Cross-border attacks emanating from Pakistan against US-led forces in Afghanistan have increased since the US raid that killedOsama bin Laden in Pakistan, the Pentagon said.

Asked if there was a recent rise in artillery or rocket fire across the border into Afghanistan, press secretary George Little told reporters in an email: "This summer, June-August, we did see an increase in cross border incidents."

The Pentagon offered no other details and did not link the trend to the May raid by Navy SEAL commandos deep inside Pakistan that took out Al-Qaeda's leader.

But US soldiers at bases in Afghanistan's eastern Paktika province told the New York Times that rocket fire had dramatically increased from Pakistani territory since May.

It was unclear if the fire, usually 107mm rockets, was the result of an emboldened insurgency, retaliation by the Pakistani military or some mixture of both, the Times reported Monday, quoting US military officers.

In some cases the rocket fire came from insurgent positions just inside Afghanistan, with crews then rushing back across to Pakistan, the newspaper wrote.

There were at least 102 "close-border" attacks against three US outposts in Paktika since May, compared to 13 such incidents during the same period last year, it said.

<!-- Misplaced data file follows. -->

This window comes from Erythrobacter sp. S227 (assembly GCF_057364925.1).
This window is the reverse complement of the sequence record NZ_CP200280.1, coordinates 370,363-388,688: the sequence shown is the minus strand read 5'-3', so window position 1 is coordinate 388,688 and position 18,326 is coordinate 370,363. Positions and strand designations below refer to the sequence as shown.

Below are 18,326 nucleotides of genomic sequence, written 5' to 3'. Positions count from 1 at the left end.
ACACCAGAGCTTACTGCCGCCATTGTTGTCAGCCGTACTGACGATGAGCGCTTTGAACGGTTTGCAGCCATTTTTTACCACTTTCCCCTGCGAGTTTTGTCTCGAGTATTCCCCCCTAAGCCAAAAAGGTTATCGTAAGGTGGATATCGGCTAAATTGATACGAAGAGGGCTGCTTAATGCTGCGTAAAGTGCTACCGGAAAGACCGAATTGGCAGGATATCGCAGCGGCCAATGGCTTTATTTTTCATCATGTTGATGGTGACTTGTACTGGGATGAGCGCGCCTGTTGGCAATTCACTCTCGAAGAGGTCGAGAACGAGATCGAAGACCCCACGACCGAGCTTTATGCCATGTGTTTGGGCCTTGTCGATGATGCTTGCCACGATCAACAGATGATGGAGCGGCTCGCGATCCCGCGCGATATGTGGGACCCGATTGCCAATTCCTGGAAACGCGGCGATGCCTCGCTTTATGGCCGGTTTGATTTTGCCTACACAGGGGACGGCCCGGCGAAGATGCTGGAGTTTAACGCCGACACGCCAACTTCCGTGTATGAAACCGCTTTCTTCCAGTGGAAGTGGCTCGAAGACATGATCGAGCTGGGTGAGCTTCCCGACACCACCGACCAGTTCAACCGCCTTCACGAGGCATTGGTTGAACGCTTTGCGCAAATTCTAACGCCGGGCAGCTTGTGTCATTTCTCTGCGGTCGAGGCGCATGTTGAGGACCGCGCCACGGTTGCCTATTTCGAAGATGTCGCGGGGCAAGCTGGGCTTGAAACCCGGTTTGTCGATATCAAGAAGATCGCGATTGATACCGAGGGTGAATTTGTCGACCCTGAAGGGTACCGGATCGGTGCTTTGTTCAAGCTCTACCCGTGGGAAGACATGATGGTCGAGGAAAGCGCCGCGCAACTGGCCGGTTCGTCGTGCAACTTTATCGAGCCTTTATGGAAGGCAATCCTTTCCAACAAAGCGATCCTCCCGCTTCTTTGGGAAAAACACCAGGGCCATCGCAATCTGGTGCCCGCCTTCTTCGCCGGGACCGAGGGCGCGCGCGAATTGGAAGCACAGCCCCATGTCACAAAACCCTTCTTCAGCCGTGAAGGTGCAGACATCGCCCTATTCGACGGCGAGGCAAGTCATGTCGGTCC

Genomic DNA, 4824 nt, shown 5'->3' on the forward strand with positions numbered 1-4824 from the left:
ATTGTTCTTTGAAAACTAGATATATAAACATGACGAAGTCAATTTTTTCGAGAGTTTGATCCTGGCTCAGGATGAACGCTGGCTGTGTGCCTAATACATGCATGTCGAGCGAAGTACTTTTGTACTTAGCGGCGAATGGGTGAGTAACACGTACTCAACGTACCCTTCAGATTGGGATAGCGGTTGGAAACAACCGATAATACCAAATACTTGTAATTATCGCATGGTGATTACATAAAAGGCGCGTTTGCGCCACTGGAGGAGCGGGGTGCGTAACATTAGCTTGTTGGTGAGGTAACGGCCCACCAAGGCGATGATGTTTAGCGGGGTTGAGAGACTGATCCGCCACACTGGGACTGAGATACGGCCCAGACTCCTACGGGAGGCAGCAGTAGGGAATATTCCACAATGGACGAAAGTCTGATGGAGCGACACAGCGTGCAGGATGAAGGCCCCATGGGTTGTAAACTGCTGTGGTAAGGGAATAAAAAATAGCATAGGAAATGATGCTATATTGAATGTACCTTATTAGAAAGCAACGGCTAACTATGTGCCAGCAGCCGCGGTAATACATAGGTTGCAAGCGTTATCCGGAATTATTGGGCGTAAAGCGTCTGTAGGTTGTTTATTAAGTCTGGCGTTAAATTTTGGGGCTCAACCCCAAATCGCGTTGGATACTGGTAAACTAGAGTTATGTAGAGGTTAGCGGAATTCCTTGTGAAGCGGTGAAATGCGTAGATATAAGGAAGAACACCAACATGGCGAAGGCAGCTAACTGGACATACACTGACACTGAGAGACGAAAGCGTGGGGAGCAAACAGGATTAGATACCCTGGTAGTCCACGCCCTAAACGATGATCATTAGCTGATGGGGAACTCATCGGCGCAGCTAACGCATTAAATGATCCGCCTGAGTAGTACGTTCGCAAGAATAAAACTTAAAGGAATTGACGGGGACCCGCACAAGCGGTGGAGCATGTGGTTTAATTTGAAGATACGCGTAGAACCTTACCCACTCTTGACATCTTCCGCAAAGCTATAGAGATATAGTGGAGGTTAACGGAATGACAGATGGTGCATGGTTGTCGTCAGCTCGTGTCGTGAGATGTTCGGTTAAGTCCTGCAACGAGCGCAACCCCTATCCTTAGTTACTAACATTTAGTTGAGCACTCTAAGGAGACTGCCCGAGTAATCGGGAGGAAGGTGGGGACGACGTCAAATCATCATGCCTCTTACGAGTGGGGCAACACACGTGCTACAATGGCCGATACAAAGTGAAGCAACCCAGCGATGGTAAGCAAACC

When contacted by US troops, Pakistani military officers at the border often say they are not aware of the rocket fire or cannot see it, even though the fire is often coming from positions next to Pakistani military or Frontier Corps posts, the Times reported.

Given the degree of sophistication and coordination displayed in the attacks, some US officers strongly suspect the Pakistani military or intelligence service is involved in the rocket fire, the paper said.

The rise in cross-border fire comes amid deep strains in US-Pakistan relations in the aftermath of the Bin Laden raid and following accusations from former top US military officer Admiral Mike Mullen that Islamabad was supporting Haqqani militant attacks on US forces in Afghanistan.